Don’t panic, but be smart about the new Omicron coronavirus variant

The United States, as yet, has no reported COVID-19 cases linked to Omicron. But all of us should make an extra effort to follow the advice of public health experts: Get a shot, wear a mask and maintain social distance.

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A COVID testing sign at O’Hare Airport. Travel bans should only be a stopgap to begin to get a handle on the omicron variant, until vaccination and testing of travelers can ramp up.

A COVID-19 testing sign at O’Hare Airport. Travel bans should only be a stopgap to begin to get a handle on the Omicron variant, until vaccination and testing of travelers can ramp up.

Tyler LaRiviere/Sun-Times

Here’s the bad news about the Omicron variant: Scientists do not know yet exactly how transmissible the variant is, the severity of illness it might cause and whether existing vaccines will be effective against it.

The good news is that the signs so far are worrisome but not alarming.

“I would urge caution but not panic,” as Dr. Emily Landon, chief epidemiologist and infectious disease expert at the University of Chicago Hospitals, told us. “We don’t know enough yet. All we know is that there’s a potentially dangerous variant that exists and is spreading.”

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Scientists in South Africa first reported the presence of the highly mutated Omicron on Nov. 24, prompting the White House to quickly ban travel from South Africa and a number of its neighboring countries. Omicron has now turned up in some 20 countries worldwide, including Canada. In a twist, it turns out that Omicron was in the Netherlands days before being reported in South Africa, according to NPR.

It’s inevitable that Omicron will eventually turn up here in the U.S., as Dr. Anthony Fauci, the nation’s foremost infectious disease expert, has said.

“But as we all know, when you have a virus that has already gone to multiple countries, inevitably it will be here,” Fauci said in an interview with ABC’s This Week last Sunday. “The question is: Will we be prepared for it?”

The public can be prepared by following the advice of experts to curb the spread of COVID-19. There’s no need, as yet — and with luck, never — to cancel holiday gatherings or institute lockdowns.

But be cautious and aware. Get vaccinated, especially if you have a pre-existing condition that makes severe illness more likely. Get a booster — the Food & Drug Administration has approved Pfizer/BioNTech and Moderna boosters for all adults. Wear a mask. Maintain social distance.

The federal government has so far balked at requiring proof of vaccination for domestic air travelers, though international travelers must show such proof. Understandably, airline executives have balked too, out of concern that the move could hurt business as the hard-hit industry struggles to recover from pandemic losses.

We urge the Biden administration to reconsider and require proof of vaccination or a negative COVID-19 test for domestic flyers. More than half of Americans favor the idea as well, public opinion polls show.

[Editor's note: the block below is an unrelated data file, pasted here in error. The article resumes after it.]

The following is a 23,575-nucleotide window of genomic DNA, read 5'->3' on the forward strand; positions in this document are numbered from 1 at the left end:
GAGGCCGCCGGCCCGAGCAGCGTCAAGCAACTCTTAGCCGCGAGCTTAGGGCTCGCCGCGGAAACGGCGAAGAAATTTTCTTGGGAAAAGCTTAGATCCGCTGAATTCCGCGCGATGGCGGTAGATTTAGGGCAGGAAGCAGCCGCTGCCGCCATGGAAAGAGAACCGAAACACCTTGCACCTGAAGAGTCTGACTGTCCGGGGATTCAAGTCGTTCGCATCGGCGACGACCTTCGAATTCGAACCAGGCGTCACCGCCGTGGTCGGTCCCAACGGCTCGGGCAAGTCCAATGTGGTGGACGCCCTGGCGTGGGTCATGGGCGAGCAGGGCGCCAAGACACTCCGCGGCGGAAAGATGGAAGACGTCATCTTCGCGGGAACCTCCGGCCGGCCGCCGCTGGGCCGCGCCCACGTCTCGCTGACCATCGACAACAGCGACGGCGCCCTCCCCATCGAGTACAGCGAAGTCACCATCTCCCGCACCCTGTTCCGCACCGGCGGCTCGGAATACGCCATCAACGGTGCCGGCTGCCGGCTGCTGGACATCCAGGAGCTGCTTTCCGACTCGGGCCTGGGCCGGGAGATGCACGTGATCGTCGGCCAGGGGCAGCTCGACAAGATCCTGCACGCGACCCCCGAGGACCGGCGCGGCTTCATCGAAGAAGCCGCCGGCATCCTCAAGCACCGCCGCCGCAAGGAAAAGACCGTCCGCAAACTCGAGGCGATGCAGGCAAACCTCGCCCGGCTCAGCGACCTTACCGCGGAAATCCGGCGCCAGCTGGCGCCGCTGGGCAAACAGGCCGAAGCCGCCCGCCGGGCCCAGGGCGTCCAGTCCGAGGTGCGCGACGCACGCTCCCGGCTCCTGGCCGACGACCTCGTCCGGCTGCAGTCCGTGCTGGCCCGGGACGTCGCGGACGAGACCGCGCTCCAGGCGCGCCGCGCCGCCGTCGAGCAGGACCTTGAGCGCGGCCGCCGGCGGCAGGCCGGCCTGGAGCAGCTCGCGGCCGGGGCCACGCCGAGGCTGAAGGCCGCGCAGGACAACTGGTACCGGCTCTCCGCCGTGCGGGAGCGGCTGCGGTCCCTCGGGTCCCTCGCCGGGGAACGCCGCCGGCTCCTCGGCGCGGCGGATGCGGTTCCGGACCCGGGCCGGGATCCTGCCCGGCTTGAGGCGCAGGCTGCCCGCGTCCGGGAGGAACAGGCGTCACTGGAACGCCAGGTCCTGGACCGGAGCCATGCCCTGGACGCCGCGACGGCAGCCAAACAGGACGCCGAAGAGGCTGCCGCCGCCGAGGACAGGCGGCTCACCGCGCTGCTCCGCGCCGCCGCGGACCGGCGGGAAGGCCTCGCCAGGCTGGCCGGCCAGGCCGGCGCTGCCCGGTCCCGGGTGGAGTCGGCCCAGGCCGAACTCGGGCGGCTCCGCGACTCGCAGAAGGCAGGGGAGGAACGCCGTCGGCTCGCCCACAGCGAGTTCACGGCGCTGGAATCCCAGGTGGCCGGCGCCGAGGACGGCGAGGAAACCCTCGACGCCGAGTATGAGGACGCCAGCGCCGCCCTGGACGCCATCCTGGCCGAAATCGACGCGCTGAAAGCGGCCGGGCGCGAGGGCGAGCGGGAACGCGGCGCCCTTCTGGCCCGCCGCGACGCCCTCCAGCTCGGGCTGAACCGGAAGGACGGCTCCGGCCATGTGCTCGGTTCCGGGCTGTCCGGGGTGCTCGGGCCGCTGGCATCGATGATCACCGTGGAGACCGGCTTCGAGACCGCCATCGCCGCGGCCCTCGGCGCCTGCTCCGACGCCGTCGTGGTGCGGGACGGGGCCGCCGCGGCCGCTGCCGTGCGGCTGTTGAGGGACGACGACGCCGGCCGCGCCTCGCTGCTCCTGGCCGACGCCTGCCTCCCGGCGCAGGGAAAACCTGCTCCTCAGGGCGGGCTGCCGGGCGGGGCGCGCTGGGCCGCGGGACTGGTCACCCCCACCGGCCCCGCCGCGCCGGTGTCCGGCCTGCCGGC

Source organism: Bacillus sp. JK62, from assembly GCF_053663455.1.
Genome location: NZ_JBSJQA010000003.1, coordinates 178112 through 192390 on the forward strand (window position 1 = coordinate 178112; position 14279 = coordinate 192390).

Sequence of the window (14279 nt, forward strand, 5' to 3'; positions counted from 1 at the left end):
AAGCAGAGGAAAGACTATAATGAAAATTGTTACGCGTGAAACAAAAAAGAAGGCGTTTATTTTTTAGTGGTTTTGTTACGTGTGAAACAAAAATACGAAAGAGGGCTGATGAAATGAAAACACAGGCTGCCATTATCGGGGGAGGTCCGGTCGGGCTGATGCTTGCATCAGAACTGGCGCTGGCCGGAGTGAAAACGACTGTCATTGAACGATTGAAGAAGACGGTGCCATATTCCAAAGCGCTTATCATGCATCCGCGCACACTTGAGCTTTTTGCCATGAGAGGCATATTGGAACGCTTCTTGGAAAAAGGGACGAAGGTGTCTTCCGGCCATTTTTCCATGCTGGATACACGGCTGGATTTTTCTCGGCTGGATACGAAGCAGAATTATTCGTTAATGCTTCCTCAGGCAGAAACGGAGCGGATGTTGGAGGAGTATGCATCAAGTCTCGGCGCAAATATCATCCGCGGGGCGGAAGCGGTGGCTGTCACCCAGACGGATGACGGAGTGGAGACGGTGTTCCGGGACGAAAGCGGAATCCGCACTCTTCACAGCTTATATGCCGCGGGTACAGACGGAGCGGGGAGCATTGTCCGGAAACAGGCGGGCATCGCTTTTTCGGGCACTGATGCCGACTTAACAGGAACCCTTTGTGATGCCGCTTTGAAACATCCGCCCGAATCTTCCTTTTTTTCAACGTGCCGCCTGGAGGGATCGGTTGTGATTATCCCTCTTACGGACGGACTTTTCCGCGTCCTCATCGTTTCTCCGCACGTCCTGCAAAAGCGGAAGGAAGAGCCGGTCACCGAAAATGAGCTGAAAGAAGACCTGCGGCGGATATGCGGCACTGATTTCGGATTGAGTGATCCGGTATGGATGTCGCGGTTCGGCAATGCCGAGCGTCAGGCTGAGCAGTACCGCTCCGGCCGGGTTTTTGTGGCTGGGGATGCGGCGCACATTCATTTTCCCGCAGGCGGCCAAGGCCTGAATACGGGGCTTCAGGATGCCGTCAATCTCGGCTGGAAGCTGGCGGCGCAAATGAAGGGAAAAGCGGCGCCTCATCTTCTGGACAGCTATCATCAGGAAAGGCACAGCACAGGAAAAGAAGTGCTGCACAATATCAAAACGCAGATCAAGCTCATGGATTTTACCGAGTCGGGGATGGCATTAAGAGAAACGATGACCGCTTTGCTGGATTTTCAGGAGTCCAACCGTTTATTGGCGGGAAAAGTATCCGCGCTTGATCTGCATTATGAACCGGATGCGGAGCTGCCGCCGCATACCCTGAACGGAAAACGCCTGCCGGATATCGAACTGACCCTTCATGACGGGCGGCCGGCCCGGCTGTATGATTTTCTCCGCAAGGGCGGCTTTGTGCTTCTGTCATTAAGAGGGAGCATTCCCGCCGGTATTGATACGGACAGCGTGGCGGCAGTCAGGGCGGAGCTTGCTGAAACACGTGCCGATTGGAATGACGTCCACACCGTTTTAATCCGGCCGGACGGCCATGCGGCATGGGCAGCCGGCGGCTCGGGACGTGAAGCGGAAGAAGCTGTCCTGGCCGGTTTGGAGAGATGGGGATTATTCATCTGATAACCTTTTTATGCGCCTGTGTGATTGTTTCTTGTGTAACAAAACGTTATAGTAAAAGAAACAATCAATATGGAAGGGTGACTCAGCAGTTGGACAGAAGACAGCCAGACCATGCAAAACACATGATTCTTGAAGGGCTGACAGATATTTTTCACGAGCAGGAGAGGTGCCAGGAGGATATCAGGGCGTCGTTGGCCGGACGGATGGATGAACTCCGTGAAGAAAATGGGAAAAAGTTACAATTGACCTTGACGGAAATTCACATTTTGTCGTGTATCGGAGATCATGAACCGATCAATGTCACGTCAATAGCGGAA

Vaccination and testing will not completely stop the spread of an airborne virus. Nothing will. But both would make air travel much safer as the holiday approach.

Safer travel, we think, will be more attractive to potential customers — and thus good for business.

Mutations that ‘max out’?

Here’s some of what scientists already know about the new variant.

Omicron has far more mutations than Delta, the variant now responsible for the vast majority of new COVID-19 infections. Italian researchers have found 43, compared with 18 for Delta.

Some of the mutations suggest that Omicron will be better able to evade antibodies, which could make it more resistant to vaccines, to natural immunity caused by infection, or both, Landon explains. Other mutations, similar to those in Delta, could make Omicron more transmissible.

“It remains to be seen how all of this works,” Landon said. There are worrying signs, but at some point, mutations simply “max out” on their impact, she added.

It’s still unclear whether Omicron will cause more severe illness, but early reports from doctors in South Africa and Israel suggest that may not be the case.

Before we worry too much, it’s worth remembering that previously detected variants looked dangerous at first, too. The Lambda variant, for one, initially appeared resistant to vaccines.

None of these earlier variants proved highly dangerous. With luck, the same will happen with Omicron.

Global vaccination lagging badly

Omicron, we hope, is also a reminder to wealthy countries that getting vaccines to everyone, worldwide, is a matter of moral urgency and good public health.

No one should go without access to a life-saving shot just because he or she lives in a poor country. And we will never end the pandemic as long as large swaths of unvaccinated people — some poor countries won’t have widespread access to vaccines until 2023 — remain vulnerable to troublesome variants.

COVAX, the international effort to provide equal access to vaccines worldwide, has yet to come anywhere close to fulfilling its promise. COVAX has contributed less than 5% of all vaccines administered globally and recently announced it would miss its 2 billion target for 2021, STATNews reported in October.

“This is the key piece about COVID we have to come to terms with to get over this pandemic — we aren’t getting anywhere until we all understand we have to be together,” Landon said.

Indeed, we are all connected.

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